0606ctt corrosion lo res

[Image above] Oxidation at its finest. Credit: Drexel

Oxidation can be such an aggravation.

That’s because oxidation causes rusting, corrosion, and fouling of even the toughest materials we humans can engineer.

Even borides, which are some of the hardest and most heat-resistant materials out there, oxidize at high temperatures, destroying the materials’ structural integrity.

Boride materials are often used in demanding applications in harsh environments, such as wear-resistant coatings, battery electrodes, and high-temperature-resistant structural materials—so when they fail, they can cause big problems.

However, researchers from Drexel University (Philadelphia, Pa.), Linkoping University in Sweden, and Imperial College London think that they can make borides better.

By giving the material a protective layer of aluminum, the scientists have developed the world’s first corrosion-resistant boride.

The tough new material, molybdenum aluminum boride (MoAlB), is a molybdenum-boron lattice with alternating layers of aluminum.

To develop MoAlB, the researchers took inspiration from their research on MAX phases, a family of layered early transition metal carbide and nitride materials. MAX phases have a layered crystal structure with interleaving layers that give the materials unique properties, including thermal shock resistance, machinability, oxidation resistance, and high-temperature plasticity.

0606ctt MoAlB lo res

Using techniques gleaned from MAX Phase and MXene fabrication, Drexel’s research group developed a method for making corrosion-resistant layered boride. Credit: Drexel

Noting structural similarities, the authors speculated that they could make molybdenum boride with a structure similar to that of MAX phases, which would help the material resist oxidation at high temperatures.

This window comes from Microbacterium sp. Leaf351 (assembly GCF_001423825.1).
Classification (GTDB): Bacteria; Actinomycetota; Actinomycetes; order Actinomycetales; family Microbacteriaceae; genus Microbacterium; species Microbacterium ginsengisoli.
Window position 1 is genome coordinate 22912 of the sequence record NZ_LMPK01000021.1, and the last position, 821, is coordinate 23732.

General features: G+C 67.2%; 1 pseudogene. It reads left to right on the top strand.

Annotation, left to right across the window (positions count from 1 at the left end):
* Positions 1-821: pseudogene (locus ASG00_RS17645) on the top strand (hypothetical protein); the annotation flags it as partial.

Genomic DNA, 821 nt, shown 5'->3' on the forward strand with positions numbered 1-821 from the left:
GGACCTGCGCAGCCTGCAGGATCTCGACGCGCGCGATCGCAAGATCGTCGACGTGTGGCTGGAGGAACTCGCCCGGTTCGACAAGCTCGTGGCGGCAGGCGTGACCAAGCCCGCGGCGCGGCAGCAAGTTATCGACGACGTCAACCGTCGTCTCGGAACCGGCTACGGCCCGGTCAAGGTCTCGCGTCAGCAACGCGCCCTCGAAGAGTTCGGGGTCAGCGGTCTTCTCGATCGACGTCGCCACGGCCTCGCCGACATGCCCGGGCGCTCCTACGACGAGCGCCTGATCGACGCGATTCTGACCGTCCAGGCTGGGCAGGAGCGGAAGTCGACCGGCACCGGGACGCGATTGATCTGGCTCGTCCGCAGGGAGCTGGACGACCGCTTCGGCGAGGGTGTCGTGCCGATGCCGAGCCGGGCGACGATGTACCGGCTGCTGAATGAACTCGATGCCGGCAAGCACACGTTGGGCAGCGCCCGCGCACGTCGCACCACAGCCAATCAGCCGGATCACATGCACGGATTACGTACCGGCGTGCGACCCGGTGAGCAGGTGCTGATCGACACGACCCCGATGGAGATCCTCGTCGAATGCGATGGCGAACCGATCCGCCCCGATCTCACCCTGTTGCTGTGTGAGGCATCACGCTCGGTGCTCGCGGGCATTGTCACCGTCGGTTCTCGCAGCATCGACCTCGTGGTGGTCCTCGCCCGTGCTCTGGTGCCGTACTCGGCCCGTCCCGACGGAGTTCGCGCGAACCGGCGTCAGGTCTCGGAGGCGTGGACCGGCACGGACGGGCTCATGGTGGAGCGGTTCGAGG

They were right.

The researchers explain that at high temperatures, aluminum atoms diffuse to the surface of MoAlB, where they react with oxygen to form a protective layer of alumina. “So the material forms its own protective coating,” Michel Barsoum, lead author of the research and distinguished professor in Drexel’s College of Engineering, says in a Drexel Now news story.

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Layers in the new molybdenum aluminum boride material, which forms a protective layer of alumina. Credit: Drexel

“This discovery is quite significant because it is the first example in the history of mankind of a transition metal boride that is quite oxidation resistant,” Barsoum says. 

MoAlB maintains its high conductivity at high temperatures, making it potentially useful in a variety of applications. The team reports that that the material’s melting point is more than 1,400ºC, suggesting that it may lead to development of ultrahigh melting point borides that are oxidation resistant.

The open-access paper, published in Scientific Reports, is “Synthesis and characterization of an alumina forming nanolaminated boride: MoAlB” (DOI: 10.1038/srep26475).